Are Your Pets Part Of Your Family?   
by Jim McKiel

Our household consists of two sons with furry coats and four legs each. Is this unusual? Not in a majority of homes that have pets. Pets are considered family members and are treated as such. Not only do we provide the basic necessities for our beloved dogs, we also lavish love, attention and gifts upon our furry family members.

Dogs have always been an integral part of a child's life. Growing up in the 1950's and 1960's, every home seemed to have a dog included in the family structure at one time or another. Dogs and kids playing together, going for walks or just hanging out could be found in every town, city or village. Finding a stray dog and bringing it home was not unusual, especially in small cities or rural towns. Spaying and neutering your dog was not at the top of the list for pet ownership during this time so dogs and puppies were always in abundance. During this time dogs were seen and treated as pets, not family members, especially by the children's parents.

Well, the children grew up and their love of canines never ceased. Now our pets live inside our home, sleep in our beds and some even have their own couches. The dogs have toy boxes full of balls, Kongs, tug toys and their own feeding stations. In winter we buy our dogs fleece lined nylon all-weather boots and for hot summer pavement they are fitted with breathable Codura boots with Velcro straps. Our loving companions are now fitted with a microchip so we may locate them if they become lost. If our dogs are unruly or not behaving as we think they should, there are dog trainers that come to your home or we may send our furry friends to a boarding facility to be retrained. There are even doggie boot camps for the really stubborn dogs. Our dogs visit vets for their yearly check- up and get their teeth cleaned. If your dog needs an x-ray, MRI, EKG or a cardiac pacemaker implanted, it can be done. Our dogs are part of our lives and families and we treat our pets as we would our children. Yes, I do buy presents for my dogs for Christmas and birthdays. I am also guilty of sending cards to people from my dog.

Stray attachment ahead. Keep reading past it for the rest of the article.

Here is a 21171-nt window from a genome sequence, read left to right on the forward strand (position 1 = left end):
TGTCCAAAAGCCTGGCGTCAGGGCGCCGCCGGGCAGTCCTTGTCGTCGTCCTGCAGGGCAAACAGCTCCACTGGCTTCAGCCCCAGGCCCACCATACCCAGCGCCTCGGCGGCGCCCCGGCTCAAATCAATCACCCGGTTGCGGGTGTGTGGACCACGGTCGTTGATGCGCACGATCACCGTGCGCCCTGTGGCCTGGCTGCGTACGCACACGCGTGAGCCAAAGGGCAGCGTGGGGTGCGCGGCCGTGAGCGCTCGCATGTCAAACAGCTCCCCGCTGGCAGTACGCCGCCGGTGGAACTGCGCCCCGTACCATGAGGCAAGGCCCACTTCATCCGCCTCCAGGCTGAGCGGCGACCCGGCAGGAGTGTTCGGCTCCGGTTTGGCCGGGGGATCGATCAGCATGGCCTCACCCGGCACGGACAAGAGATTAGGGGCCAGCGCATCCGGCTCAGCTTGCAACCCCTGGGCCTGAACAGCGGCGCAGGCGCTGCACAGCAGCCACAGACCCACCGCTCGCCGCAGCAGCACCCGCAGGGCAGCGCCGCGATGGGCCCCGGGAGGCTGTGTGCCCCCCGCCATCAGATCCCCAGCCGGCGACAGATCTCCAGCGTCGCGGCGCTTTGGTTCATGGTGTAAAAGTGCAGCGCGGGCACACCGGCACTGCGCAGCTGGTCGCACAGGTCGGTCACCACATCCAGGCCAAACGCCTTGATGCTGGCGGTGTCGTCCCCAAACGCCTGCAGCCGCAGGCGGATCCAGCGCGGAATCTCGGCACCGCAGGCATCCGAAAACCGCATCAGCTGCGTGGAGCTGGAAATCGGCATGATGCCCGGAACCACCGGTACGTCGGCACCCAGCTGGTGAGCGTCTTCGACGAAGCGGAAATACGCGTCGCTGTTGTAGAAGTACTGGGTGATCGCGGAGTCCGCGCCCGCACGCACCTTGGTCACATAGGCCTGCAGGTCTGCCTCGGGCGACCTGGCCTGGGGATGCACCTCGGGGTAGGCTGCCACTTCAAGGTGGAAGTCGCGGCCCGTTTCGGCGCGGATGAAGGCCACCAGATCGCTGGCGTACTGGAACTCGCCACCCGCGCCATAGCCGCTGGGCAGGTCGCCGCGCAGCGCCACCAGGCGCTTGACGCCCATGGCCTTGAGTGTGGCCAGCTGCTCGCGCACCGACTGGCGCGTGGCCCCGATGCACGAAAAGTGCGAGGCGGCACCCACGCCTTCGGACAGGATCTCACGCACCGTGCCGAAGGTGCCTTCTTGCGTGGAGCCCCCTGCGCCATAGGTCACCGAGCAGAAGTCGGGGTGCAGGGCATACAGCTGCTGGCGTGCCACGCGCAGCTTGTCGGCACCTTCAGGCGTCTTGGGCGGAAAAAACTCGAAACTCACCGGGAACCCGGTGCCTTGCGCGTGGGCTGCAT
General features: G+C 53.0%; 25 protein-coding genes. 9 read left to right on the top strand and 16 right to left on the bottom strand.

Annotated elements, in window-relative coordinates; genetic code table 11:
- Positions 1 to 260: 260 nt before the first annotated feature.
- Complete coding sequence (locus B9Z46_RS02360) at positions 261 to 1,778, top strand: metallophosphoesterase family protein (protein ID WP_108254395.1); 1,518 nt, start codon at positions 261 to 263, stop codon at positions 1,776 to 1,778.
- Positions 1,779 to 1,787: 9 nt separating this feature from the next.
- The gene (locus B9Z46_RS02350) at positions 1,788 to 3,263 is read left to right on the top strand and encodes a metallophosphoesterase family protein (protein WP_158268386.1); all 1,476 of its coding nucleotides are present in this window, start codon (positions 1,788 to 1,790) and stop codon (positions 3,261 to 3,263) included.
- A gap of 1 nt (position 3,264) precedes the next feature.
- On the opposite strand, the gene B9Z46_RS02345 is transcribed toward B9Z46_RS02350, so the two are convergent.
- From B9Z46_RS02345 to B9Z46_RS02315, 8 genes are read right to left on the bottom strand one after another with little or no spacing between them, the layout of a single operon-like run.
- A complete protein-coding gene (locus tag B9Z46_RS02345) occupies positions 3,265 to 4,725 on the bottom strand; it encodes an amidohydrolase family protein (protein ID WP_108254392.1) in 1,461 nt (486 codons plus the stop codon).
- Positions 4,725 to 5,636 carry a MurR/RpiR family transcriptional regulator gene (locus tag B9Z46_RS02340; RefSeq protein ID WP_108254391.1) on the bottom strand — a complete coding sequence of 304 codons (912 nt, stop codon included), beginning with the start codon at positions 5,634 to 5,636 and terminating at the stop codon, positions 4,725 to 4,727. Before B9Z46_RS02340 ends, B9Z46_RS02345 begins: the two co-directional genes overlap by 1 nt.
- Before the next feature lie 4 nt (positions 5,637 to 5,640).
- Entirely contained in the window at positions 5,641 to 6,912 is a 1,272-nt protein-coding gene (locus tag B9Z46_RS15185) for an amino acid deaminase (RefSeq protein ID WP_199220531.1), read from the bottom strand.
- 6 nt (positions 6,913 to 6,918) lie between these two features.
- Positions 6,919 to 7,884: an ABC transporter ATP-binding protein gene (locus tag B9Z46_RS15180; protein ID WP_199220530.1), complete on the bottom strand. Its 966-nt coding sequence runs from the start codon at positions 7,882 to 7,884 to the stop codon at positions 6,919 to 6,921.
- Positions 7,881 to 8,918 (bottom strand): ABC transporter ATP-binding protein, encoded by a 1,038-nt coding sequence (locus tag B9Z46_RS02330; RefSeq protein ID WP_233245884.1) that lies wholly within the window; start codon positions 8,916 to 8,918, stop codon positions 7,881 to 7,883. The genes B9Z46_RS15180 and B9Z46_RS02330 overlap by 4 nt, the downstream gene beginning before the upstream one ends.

Having a pet and making him a family member is a growing transition. Just look at all the websites focusing on canines and pet stores that cater to our canine companions. In homes where the kids have grown up and left or where single or elderly people live alone, dogs make good companions and keep people from becoming lonely. Having a dog to talk to or keep you company is good for your physical and mental health. People who love animals are generally more pleasant to be around and not as self-centered.

Children who are raised in a home where there are pets (dogs, cats, birds, fish, etc.) are more likely to allow their children to have pets when they start their own families. If these young people were taught the responsibilities of taking care of an animal, they know the hard work and also the rewards of raising a dog or other such pet. Being kind, loving and taking care of another life is the greatest lesson we can teach our children. Providing for our pet's care after our death is important. If you have a loving, dependable friend or family member to take the dog into their home would be a blessing. The dog will be saddened by his owner's death and will mourn his loss. If the dog will be given a home by someone he knows, this will help the dog overcome his grief much faster and provide some stability in his life. A family member or friend may love your dog and want to care for him but may need financial help to provide for the animal as you have done during your lifetime. You, as a responsible owner, can provide for your dog's upkeep by setting up a pet trust. A pet trust is a legal way to set aside money for your dog's expenses and will be paid out by a trustee to the person designated to care for your dog.

Humans who considered pets as family members used to be looked upon as eccentric as having more money than sense. That is not the case any longer. People are beginning to understand the connection people have with animals and the love that binds them. It has been proven that people in disaster areas (hurricanes, floods, etc.) will not evacuate to shelters if their pets can't go. People have risked their lives to save their pets from fires or floods. These are our four-legged children. A pet food maker in Japan gives employees money and gifts whose dogs have birthdays or dies; just like they do for the people having birthdays or new births in their families.

It has been estimated that Americans spend more then $37 billion on their pets annually. This includes healthcare, food, toys, books, training and clothing. That's a lot of money spent on just a dog.

About the Author: Jim McKiel lives in the Chicago suburbs with his wife Doris and their pet family members Buddy and Buster. They have devoted their lives to the betterment of pet ownership. For more information, visit: 
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